Crude oil demand is recovering, but the research division of shipbroker SSY reports average monthly VLCC earnings have slumped to the lowest levels since 2000
Crude oil demand is now back to levels not seen since the last quarter of 2019, according to the July 2021 report from the International Energy Agency (IEA). Demand in Q2 2021 was recorded at 94.73M barrels per day (b/d), which is a 11.81M b/d year-on-year increase.
The IEA reports the drivers of growth were declining infection rates in Brazil, India and Argentina and the lifting of lockdown restrictions in northern Europe. In the Middle East, the seasonal increase in air conditioning demand was an additional factor.
IEA notes the improving economic environment will support a rebound in global oil demand of 5.4M b/d, or 6% above 2020 levels. Despite the rebound, demand across 2021 is expected to remain 3.2% below 2019 levels.
One exemption is China, which IEA feels will register oil demand in 2021 almost 9% above 2019 levels. Demand in the United States is expected to remain around 0.8M b/d below 2019.
Despite the notable lifts in demand, the earnings situation is dire in some tanker sectors. SSY reports VLCC earnings are at the lowest levels since 2000 and Suezmax earnings dropped below zero for the first time since 1998.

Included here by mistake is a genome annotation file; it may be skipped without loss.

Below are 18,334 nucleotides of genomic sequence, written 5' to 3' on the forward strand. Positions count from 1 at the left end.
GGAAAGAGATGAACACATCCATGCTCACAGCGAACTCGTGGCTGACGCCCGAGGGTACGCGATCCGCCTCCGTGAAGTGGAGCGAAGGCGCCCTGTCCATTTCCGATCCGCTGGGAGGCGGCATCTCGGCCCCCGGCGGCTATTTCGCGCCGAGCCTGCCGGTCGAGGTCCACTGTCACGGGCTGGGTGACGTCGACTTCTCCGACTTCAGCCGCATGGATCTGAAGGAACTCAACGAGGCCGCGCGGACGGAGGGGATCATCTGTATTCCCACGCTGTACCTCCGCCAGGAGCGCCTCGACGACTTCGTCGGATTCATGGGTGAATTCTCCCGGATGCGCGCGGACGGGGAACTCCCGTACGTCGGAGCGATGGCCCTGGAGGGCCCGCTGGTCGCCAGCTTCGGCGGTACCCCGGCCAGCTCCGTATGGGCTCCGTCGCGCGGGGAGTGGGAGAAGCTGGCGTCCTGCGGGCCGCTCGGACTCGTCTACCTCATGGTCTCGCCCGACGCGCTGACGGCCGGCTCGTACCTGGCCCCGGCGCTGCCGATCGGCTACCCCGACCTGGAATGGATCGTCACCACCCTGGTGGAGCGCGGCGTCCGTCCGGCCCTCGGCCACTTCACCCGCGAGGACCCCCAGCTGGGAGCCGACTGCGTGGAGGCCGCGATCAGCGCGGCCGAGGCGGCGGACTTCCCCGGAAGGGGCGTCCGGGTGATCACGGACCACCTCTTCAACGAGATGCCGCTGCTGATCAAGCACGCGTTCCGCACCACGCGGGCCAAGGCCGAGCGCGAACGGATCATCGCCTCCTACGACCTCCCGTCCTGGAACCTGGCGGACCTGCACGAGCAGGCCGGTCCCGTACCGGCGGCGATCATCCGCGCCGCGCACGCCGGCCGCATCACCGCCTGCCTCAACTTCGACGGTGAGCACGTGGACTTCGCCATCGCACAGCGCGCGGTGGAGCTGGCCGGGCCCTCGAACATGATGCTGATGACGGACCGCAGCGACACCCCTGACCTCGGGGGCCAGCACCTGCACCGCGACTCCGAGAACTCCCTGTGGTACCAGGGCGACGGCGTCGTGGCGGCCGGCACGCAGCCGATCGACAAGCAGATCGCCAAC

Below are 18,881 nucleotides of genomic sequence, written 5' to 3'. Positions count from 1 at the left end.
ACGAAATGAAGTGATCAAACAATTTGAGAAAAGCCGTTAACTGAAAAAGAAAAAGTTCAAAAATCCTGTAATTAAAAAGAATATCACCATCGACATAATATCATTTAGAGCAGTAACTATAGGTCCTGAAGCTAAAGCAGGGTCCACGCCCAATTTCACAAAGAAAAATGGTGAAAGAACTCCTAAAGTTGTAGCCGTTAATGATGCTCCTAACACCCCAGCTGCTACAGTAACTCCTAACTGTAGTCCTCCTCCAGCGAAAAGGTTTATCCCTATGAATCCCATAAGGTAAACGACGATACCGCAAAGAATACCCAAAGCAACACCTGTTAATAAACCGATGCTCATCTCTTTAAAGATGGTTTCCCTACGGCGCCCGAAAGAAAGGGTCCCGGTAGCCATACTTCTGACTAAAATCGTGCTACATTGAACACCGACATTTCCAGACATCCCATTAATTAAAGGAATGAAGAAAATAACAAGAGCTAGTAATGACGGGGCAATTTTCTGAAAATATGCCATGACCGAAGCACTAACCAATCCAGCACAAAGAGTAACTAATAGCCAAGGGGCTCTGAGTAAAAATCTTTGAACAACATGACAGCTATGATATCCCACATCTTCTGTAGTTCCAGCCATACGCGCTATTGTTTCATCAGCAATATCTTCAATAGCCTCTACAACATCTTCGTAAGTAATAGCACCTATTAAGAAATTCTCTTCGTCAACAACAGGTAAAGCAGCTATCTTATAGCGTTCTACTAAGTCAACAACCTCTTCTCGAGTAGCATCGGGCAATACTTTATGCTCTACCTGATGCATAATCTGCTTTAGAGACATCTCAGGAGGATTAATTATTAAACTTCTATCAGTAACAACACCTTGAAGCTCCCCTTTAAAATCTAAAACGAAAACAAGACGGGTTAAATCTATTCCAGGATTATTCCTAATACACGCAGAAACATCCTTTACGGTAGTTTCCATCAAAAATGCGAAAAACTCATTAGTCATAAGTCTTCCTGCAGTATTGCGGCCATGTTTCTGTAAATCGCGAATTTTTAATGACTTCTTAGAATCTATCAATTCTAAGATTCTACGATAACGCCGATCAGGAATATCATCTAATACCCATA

VLCCs have been impacted by an increase in supply as the oil company hires re-enter the available-to-work fleet. VLCC earnings fell from a positive US$800 per day in June to negative US$6,000 per day in July on the Middle East routes.
On the period side, SSY reported an LNG dual-fuel newbuild VLCC was fixed to a trader for 3+1+1 years at US$39,000 per day for the first three years, for delivery ex-yard in December 2021.
In West Africa, VLCC earnings fell to minus US$3,700 per day to China. SSY said, “West African oil trade to Asia, along with other Brent-linked crude, had been hindered by a widening Brent/Dubai price spread and a steepening backwardation of the crude futures curve, both of which make Atlantic crudes and longhaul trade less economical for Asian refiners.”
In the Atlantic, outages in Brazilian fields left independent Chinese refiners looking for alternatives, with the focus on the North Sea.
In the Suezmax tanker sector, earnings fell across the board, with West Africa to UK/continent touching the lowest levels seen since 1998.
Aframax owners were able to resist pressures to lower rates in most regions, according to SSY, and in the North Sea the return of the Forties after a three-week shutdown boosted crude oil supply.
In the product tanker sector, rates in the LR size ranges were subdued due to a build up of tonnage after weeks of relatively low activity plus one or two VLCC newbuildings exiting the yards and picking up oil products on the maiden voyage.
In the MR sector, cargoes have been boosted by an increase in product output from US refineries. The 4 July holiday led to a mini-boom in liftings, too. Elsewhere earnings were subdued, with UK continent to US Atlantic coast falling to US$500 per day.
In Asia, the aforementioned LRs poached some cargoes from the MRs and the region is generally affected by Chinese curbs on refined products exports. SSY reported that South Korean exports of oil products are also declining as the Covid-19 lockdown eases, domestic consumption rises and stock available for export decline.
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